Our Lone Oak Pinot Noir grapes were harvested finally last Tuesday and delivered to the winery. We went right down to business and started the whole process of sorting and de-stemming and cold soaking all over again.

Ben having a lot of fun sorting Lone Oak

Ben having a lot of fun sorting Lone Oak

Although the wine making plan for Lone Oak, which is in the Santa Lucia Highlands appellation, south east of Monterey, is similar to the Gap’s Crown (Sonoma Coast Appellation) , the fruit is markedly different.

 

Santa Lucia Highland vineyards in the AM fog

Santa Lucia Highland vineyards in the AM fog

 

View of Salinas Valley from the Santa Lucia Highland vineyards

View of Salinas Valley from the Santa Lucia Highland vineyards

 

Both vineyards are influenced by the maritime fog and air, which cools the vines and slows down maturation during the summer months. However, that is where the similarities end. Whereas Sonoma coast produces delicate, refined, elegant wines which are well balanced with acidity to complement the typical Pinot fruit, the Santa Lucia Highland fruit is a bit more voluptuous and with flavors that are bursting at the seams. Still with a lot of elegance and refinement, but you can’t mistake the overt femininity, I’d say the Gap’s Crown is an Audrey Hepburn to Lone Oak’s Catherine Deneuve. I might be dating myself with these fine actresses as my analogies, but I can’t think of anything else at the moment. If anyone has a more recent, parallel examples, feel free to post and I will consider!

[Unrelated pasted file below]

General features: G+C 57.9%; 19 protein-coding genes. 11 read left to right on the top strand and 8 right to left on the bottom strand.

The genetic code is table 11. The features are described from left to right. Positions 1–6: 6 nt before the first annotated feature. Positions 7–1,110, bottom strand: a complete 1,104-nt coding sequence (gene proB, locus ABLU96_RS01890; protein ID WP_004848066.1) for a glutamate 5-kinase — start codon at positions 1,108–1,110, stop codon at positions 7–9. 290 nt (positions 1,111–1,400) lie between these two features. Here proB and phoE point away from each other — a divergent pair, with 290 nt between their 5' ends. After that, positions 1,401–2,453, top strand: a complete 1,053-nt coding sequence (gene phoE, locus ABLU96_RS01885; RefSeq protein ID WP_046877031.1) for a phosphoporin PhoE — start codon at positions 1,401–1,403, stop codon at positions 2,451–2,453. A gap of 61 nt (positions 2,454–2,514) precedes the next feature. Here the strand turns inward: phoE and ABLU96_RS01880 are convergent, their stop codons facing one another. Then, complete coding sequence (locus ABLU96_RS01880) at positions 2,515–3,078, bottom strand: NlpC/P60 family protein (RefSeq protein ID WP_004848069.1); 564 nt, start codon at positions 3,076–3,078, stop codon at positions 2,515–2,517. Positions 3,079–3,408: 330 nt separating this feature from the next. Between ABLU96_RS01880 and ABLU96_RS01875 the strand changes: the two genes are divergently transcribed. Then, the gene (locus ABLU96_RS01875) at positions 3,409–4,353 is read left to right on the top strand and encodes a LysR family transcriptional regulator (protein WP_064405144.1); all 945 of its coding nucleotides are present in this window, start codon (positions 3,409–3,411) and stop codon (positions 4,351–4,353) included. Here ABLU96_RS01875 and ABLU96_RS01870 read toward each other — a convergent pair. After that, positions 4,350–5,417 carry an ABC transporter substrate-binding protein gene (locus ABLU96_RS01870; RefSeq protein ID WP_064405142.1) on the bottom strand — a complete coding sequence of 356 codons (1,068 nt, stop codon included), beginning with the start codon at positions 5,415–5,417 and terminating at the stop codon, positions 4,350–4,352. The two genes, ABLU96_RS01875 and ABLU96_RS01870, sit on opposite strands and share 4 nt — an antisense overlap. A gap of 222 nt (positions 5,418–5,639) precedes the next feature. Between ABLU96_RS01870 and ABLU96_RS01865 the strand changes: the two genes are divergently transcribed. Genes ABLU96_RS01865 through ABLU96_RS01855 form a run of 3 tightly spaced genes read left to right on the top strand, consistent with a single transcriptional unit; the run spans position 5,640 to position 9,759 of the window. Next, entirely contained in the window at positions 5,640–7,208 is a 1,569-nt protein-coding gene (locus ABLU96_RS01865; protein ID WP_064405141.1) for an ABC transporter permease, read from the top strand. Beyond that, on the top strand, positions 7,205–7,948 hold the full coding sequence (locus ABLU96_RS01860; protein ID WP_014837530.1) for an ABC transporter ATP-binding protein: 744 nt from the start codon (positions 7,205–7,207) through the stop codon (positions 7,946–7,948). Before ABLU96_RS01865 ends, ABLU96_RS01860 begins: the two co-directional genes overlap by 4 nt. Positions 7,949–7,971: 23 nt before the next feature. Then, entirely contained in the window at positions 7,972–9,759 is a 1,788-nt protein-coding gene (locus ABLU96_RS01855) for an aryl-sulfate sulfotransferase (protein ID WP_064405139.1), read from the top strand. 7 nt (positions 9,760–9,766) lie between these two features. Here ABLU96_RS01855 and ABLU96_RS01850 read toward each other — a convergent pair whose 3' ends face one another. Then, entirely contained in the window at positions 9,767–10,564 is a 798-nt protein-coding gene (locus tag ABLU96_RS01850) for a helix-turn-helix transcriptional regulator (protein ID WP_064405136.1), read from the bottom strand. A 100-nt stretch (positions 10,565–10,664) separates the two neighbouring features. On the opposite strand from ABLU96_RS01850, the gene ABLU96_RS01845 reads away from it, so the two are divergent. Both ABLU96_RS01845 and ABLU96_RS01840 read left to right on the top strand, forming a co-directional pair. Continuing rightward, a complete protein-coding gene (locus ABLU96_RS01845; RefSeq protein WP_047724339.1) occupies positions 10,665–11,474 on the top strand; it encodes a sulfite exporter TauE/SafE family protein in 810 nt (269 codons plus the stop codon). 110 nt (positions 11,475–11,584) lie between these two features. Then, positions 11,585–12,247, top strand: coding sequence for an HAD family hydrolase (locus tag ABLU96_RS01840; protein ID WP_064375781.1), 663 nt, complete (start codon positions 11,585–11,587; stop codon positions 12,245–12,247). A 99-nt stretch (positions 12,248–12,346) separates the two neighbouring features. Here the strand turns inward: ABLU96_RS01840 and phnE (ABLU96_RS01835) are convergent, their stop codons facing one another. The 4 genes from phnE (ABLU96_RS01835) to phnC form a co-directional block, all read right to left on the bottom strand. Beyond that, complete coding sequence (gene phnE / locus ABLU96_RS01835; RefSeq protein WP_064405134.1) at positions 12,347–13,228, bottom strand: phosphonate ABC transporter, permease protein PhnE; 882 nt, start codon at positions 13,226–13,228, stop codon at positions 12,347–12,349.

In any case, we chose to make these two different pinots to showcase the stylistic differences between the appellations. We like them both and are really excited to watch them ‘grow’, or as the French say, ‘élever’, side by side. It will be a lot of fun tasting and noting the differences.

On another note, since we started this whole wine thing was in a sense re-starting a tradition from my maternal grandmother side–where my little sister used to stomp the grapes–I could not resist having Kathryn and Hannah continue the tradition and actually use their feet to stomp the grapes. Of course, we made sure their feet were washed and sterilized before we let them in it! You will not taste a thing in the wine, no worries.   Uzi

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